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 Mexican Red Headed Parrots
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Mexican Red Headed Parrots

This species was introduced, and now populates, urban communities of southern California with mature trees. The exact point of introduction of many wild parrots and conures has been the subject of urban legends throughout the state.

They gather in large flocks being noisiest in the morning and evening. The characteristic screeching heard of these birds usually occurs when traveling en masse to new feeding areas. Green-cheeked Amazon (Northeast Mexico). The average clutch size consists of 4 eggs, which are incubated for about 28 days.

Also refer to: Red-topped Amazon Parrot (Amazona dufresniana rhodocorytha) as it is also referred to as "Red-crowned Amazon Parrot."

The Red-crowned Parrot - also known as Mexican Red Head Amazon or Green-cheeked Amazon (Amazona viridigenalis) - is an endangered Amazon parrot native to the lowlands of North-eastern Mexico to Northern Veracruz.

The current population of between 3,000 and 6,500 is decreasing. The main threats to its survival are the illegal export of trapped birds from Mexico to the USA, and the destruction of habitat.

Their diet in the wild consists mainly of seeds, fruits, berries, flowers and nectar. This parrot is often kept as a pet being very affectionate and playful. Although some are talkers, they are best at mimicking sounds

Description:

The red-crowned amazon parrot averages 12 to 13.2 inches (~ 33 cm) in length (including tail). Their plumage is generally green with the most notable features being dark blue streaks behind the eyes, a bright red forehead and crown with light green cheeks.

Their forehead, crown, and lores (the regions between the eyes and bill on the side of a bird's head) have red feathers. There is a violet blue band from above their eyes to their neck -- this blue band is absent in very young birds. The beak is yellowish-horn colored and their feet pale grey-green/brown.

Behavioral Guidance:

Amazon ownership generally presents multiple challenges, such as excessive chewing - especially at certain stages in their life. They do discover their beaks as method of "disciplining us" once they are out of the "baby stage" and they can generally be somewhat naughty, and it really is important to learn to understand them and to guide their behavior before an undesirable behavior has been established.

Aggressive behavior is especially common in "hormonal" amazons. Undisciplined amazons will chew on electric wiring potentially causing house fires. They regard anything in your home as a "toy" that can be explored and chewed on; destroying items that you may hold dear or are simply valuable.

Even a young bird that has not been neglected and abused requires proper guidance; this becomes even more challenging when it involves a rescued bird that may require rehabilitation.

Excessive Chewing:
Any parrot will chew. In nature, they use their beak to "customize" their favorite tree, to enlarge the size of their nest in a tree hollow. Doing this keeps their beaks in good condition. The problem is excessive and undesirable chewing.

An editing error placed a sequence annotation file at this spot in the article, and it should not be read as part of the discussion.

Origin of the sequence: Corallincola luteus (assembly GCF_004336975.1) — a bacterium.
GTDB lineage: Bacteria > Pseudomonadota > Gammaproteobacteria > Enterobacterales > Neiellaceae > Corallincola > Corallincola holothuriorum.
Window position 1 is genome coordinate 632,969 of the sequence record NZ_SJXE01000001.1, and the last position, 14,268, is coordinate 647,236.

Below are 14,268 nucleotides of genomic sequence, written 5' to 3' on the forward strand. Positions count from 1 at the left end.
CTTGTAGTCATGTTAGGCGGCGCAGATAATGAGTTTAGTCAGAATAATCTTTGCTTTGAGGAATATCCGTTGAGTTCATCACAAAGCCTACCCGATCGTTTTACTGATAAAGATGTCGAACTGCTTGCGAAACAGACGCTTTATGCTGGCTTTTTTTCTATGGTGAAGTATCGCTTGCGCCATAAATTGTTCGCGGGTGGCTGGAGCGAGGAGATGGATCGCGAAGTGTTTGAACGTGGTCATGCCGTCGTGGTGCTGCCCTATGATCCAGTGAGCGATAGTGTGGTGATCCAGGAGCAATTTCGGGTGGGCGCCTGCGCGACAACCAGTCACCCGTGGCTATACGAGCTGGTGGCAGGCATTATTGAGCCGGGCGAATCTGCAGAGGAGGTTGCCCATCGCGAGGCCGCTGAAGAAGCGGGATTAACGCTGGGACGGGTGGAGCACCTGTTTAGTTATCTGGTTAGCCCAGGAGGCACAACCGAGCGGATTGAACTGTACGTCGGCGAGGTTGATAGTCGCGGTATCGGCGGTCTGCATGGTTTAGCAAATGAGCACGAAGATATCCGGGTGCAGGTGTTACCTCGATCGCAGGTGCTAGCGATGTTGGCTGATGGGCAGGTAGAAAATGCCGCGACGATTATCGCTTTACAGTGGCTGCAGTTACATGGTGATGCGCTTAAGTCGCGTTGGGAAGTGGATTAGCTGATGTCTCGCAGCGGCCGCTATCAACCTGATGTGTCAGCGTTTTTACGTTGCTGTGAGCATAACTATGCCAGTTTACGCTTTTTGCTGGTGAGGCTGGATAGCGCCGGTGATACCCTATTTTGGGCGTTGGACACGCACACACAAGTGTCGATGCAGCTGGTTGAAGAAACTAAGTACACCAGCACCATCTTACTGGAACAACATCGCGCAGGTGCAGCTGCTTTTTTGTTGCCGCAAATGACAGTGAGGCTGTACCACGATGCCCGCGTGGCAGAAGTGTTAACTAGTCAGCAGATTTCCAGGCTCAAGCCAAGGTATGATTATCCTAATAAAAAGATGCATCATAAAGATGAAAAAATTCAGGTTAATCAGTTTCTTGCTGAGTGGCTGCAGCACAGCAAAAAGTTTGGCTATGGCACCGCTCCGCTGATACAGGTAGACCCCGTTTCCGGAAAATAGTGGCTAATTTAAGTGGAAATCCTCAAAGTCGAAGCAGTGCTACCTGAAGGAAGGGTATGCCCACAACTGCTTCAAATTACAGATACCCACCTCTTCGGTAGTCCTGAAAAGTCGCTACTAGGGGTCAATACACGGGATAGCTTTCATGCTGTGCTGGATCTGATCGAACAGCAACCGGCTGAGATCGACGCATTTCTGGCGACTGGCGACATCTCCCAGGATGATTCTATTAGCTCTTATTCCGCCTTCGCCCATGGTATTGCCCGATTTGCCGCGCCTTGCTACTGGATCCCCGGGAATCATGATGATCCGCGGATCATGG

Undisciplined parrots will chew on electric wiring potentially causing house fires. The owner needs to provide plenty of "healthy" chewing opportunities (bird toys, natural wood branches, etc.) and training is necessary to teach an amazon parrot what is fine to chew on and what is "off-limits."

Hormonal Behavior:

Dominant Behavior: Amazon Parrots, as most parrots, are likely to discover their beaks as a method of "disciplining us" once they are out of the "baby stage." It really is important to learn to understand them and to guide their behavior before an undesirable behavior has been established.
◦Training is vital to stop this aggressive behavior.

Hormonal Aggression:
Amazon parrots are also known for their "hormonal" aggression phase. This phase usually appears between the ages of 5 to 12 years. During this time there will be one to two years in which they are likely to be very aggressive.

 Fortunately, once they go through this, they generally settle down with little or no aggression shown outside the breeding season - with some aggression, but to a lesser degree, when they are in breeding condition.

Amazons going through that stage are difficult to handle for many but the most experienced amazon owners. Species such as Lilac Crowns and Mealies are less excitable than other amazon species during the breeding season.

Females tend to be calmer than males during this phase. An attack by a hormonal male can be vicious and will not be limited to one bite.

Many bird owners are bewildered by the fact that their previously so cuddly pet suddenly turns on them - their primary caretakers. To add insult to injury, their pet may pick another family member as their favorite.

1.Understand that this is a natural behavior.

2.Have the family member the bird has picked limit their interaction with your bird, spend time with the bird when that family member is absent, and ensure that only you are the one to provide all favorite treats and activities.

3.The environment can also be altered somewhat to attempt to reduce breeding behavior. Limiting the daylight hours to mimic a winter sun will often help.

4.In some instances, the vet may prescribe drugs that balance out a pet's hormones.



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